Also included in the present invention is a composition including an isolated whole cell preparation of a Campylobacter spp., wherein the cells include either a metal regulated polypeptide expressed by the Campylobacter spp. during growth under low metal conditions and not expressed during growth in high metal conditions, a metal regulated polypeptide expressed by the Campylobacter spp. during growth in high metal conditions and expressed at an enhanced level during growth in low metal conditions, or the combination thereof.
FIG. 1. Gel-image of Campylobacter jejuni extracted membrane protein profile expressed under iron-replete and iron-deplete growth conditions.
DETAILED DESCRIPTION OF PREFERRED EMBODIMENTS OF THE INVENTION
FIG. 2. The difference in fecal shedding between vaccinated and non-vaccinated mice after oral challenge with Campylobacter jejuni. Log10 CFU, mean number of bacteria in fecal sample.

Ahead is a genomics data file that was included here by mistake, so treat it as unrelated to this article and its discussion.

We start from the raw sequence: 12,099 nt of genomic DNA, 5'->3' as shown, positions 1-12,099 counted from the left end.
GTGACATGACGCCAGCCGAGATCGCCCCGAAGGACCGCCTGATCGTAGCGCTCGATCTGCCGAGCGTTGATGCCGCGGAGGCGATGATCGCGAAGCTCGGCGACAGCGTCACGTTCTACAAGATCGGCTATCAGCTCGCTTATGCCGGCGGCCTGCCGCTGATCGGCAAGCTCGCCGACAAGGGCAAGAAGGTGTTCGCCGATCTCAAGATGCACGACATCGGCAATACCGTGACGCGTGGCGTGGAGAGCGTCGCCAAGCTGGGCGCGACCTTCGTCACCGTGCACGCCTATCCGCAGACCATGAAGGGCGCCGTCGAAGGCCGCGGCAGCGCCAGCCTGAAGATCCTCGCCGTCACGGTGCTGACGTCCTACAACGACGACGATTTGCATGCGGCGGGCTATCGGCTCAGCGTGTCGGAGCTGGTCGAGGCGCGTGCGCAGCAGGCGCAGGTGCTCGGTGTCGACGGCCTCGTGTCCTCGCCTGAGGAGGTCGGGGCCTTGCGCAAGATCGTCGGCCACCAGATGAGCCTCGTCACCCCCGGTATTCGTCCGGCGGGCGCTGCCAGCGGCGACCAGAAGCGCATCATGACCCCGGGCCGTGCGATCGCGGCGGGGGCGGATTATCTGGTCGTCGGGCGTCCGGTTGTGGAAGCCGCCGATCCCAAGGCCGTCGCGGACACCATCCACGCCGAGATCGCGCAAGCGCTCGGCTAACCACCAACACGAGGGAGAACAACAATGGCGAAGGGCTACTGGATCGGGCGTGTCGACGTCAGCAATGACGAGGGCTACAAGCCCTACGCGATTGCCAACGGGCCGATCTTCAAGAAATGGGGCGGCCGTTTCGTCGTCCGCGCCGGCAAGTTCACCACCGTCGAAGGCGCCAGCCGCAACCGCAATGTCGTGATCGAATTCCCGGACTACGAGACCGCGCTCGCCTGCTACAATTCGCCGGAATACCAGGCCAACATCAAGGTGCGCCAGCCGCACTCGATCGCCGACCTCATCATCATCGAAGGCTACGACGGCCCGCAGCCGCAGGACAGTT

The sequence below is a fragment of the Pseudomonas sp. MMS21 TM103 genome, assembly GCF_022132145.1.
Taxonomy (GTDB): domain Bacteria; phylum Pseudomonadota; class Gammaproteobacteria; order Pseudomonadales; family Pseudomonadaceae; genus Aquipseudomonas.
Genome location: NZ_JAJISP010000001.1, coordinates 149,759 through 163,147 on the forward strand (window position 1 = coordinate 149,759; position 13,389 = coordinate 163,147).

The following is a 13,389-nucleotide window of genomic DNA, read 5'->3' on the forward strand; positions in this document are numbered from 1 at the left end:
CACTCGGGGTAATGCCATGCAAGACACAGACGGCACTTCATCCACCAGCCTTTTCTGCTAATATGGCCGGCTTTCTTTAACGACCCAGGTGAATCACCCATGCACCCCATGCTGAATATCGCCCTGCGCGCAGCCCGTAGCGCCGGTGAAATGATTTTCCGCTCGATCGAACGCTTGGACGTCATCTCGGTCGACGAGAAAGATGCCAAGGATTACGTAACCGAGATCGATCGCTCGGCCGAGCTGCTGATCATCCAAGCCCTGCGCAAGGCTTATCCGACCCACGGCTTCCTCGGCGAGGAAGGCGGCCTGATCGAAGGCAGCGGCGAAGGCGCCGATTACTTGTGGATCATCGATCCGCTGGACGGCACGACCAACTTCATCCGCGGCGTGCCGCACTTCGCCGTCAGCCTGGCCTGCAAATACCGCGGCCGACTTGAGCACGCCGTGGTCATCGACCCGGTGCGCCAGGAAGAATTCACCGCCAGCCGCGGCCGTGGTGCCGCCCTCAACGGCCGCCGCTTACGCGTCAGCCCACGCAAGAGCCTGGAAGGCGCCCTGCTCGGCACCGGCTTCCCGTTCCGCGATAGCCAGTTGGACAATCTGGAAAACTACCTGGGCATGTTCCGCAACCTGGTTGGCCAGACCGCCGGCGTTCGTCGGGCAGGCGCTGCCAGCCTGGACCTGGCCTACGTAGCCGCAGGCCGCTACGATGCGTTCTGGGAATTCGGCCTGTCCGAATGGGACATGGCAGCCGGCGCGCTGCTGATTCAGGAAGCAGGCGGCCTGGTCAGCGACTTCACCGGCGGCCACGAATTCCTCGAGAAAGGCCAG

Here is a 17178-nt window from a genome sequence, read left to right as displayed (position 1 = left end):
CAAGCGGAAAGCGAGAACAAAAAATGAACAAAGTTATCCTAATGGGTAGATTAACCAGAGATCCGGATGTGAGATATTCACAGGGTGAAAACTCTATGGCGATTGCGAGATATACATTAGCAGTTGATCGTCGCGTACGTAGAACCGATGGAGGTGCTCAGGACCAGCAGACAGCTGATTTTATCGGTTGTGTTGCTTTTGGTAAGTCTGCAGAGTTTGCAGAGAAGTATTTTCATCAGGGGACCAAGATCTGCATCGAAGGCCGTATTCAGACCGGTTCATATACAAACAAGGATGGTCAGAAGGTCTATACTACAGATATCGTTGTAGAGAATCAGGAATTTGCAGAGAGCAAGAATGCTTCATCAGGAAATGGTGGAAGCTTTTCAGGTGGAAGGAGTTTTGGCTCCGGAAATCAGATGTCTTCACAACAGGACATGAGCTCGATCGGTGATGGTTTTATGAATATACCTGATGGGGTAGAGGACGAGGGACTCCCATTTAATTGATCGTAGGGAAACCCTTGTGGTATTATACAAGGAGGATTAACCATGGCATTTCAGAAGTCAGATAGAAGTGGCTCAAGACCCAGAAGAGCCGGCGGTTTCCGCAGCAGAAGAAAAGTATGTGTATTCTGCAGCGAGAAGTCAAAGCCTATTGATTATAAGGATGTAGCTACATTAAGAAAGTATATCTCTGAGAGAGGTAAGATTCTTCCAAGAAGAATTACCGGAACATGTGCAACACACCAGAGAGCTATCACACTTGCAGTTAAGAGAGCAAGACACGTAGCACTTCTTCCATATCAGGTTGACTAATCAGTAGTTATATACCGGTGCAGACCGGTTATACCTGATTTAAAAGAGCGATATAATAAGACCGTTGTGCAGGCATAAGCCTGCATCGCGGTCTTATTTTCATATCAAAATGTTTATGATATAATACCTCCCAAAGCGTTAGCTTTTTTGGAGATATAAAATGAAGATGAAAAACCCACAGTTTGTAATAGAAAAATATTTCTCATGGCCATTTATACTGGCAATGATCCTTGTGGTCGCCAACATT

The present invention provides polypeptides and compositions including polypeptides. As used herein, “polypeptide” refers to a polymer of amino acids linked by peptide bonds. Thus, for example, the terms peptide, oligopeptide, protein, and enzyme are included within the definition of polypeptide. This term also includes post-expression modifications of the polypeptide, for example, glycosylations, acetylations, phosphorylations and the like. The term polypeptide does not connote a specific length of a polymer of amino acids. A polypeptide may be obtainable directly from a natural source, or can be prepared with the aid of recombinant, enzymatic, or chemical techniques. In the case of a polypeptide or polynucleotide that is naturally occurring, such polypeptide or polynucleotide is typically isolated. An “isolated” polypeptide is one that has been removed from its natural environment. For instance, an “isolated” polypeptide is a polypeptide that has been removed from the cytoplasm or from the outer membrane of a cell, and many of the polypeptides, nucleic acids, and other cellular material of its natural environment are no longer present. A “purified” polypeptide is one that is at least 60% free, preferably 75% free, and most preferably 90% free from other components with which they are naturally associated. Polypeptides that are produced outside the organism in which they naturally occur, e.g., through chemical or recombinant means, are considered to be isolated and purified by definition, since they were never present in a natural environment. Unless otherwise specified, “a,” “an,” “the,” and “at least one” are used interchangeably and mean one or more than one.